The event was wonderful, complete with champagne and samples of the biscuits for all being passed around.  La Boite a Biscuit has a sibling company of spice blends, La Boite a Epices, which was also present at the opening.  Earlier that day I had picked up the Ana spice blend of sesame, sumac, and rose at a specialty food shop in the East Village.  Cookie tins and spice mixes adorned the room, and Cardenas’ paintings decorated the walls.  It was an interesting and exciting atmosphere where art met food, both visually and gastronomically.  Although I loved all of the biscuits, my favorite was the Snow Cloud, a small Mexican wedding style cookie with a date filling in the middle.  The name said it all, because it literally felt like a snow cloud in my mouth.  I even overheard girls next to me rejoice when the waitress brought them around their way for the second time.  The biscuit tins make excellent gifts for the holidays, and can be ordered by emailing:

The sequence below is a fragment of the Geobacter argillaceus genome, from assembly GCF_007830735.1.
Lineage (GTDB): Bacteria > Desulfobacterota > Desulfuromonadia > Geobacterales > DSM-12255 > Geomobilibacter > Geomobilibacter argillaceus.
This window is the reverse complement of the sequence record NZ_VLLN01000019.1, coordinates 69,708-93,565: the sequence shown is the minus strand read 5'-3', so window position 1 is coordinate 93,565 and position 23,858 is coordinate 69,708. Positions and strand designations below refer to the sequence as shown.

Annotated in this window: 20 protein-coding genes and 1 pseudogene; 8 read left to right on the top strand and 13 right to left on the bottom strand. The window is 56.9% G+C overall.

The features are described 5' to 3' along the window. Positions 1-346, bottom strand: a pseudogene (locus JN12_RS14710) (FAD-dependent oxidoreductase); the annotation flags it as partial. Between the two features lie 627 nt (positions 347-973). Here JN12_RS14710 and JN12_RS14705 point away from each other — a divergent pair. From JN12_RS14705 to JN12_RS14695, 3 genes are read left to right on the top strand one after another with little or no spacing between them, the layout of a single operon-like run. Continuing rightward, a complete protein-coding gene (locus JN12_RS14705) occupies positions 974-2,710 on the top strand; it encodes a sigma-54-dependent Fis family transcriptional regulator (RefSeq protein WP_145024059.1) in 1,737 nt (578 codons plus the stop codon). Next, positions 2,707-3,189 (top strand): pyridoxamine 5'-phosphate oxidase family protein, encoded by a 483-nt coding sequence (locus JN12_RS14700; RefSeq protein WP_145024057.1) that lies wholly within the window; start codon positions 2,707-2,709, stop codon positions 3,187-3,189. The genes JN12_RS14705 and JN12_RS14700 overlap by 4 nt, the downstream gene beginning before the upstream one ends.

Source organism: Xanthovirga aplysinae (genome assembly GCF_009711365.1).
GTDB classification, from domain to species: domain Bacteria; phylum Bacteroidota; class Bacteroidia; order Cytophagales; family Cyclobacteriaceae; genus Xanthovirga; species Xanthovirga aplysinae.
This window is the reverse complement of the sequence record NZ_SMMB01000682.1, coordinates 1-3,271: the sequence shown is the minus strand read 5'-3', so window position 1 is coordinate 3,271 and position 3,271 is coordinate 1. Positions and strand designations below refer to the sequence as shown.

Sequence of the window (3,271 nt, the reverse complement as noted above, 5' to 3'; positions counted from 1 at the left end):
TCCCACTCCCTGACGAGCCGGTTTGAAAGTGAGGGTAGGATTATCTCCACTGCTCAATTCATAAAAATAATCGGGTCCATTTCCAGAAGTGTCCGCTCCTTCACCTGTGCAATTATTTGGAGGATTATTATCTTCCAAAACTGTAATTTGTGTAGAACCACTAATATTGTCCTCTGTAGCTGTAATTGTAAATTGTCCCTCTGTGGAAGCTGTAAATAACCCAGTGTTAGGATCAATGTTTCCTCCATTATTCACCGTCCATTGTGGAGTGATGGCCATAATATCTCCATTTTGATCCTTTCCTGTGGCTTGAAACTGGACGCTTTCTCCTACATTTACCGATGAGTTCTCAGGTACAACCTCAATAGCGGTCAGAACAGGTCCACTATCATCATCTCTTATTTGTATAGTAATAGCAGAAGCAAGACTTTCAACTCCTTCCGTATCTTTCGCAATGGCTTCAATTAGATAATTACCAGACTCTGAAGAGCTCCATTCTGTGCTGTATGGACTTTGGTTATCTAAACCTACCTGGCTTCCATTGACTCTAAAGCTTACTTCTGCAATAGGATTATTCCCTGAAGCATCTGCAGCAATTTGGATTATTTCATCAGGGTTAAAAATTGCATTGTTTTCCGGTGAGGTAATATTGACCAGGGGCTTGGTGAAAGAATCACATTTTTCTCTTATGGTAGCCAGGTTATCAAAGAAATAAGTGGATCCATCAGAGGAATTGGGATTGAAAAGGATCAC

Have a Happy Thanksgiving. . . and Don't Forget the Leftovers!

November 25, 2010

I wanted to write a quick entry just sending all of our fans a Happy Thanksgiving.  We didn't post any Thanksgiving recipes this year, but we hope you have spent time cooking with your families and have carried on traditions from your collective pasts. Spending time together with your loved ones around a table is of the most important things in life, and remember to take time to be present at your holiday gatherings this season, starting today.  Of course, I wanted to remind you that we have great leftover recipes, the favorite being White Turkey Chilli, which uses robust white pepper and cannelini beans for a healthy, hearty, and easy to make stew: favorite is our Mediterranean style Leek and Eggplant Noodle Casserole, which uses left turkey and Greek Mastiha spice.  If you don't have mastiha, it is not a big deal- you will still love the dish. The most important thing is to relax and enjoy your meal.  And don't forget . . . no Blackberries/iPhones at the table!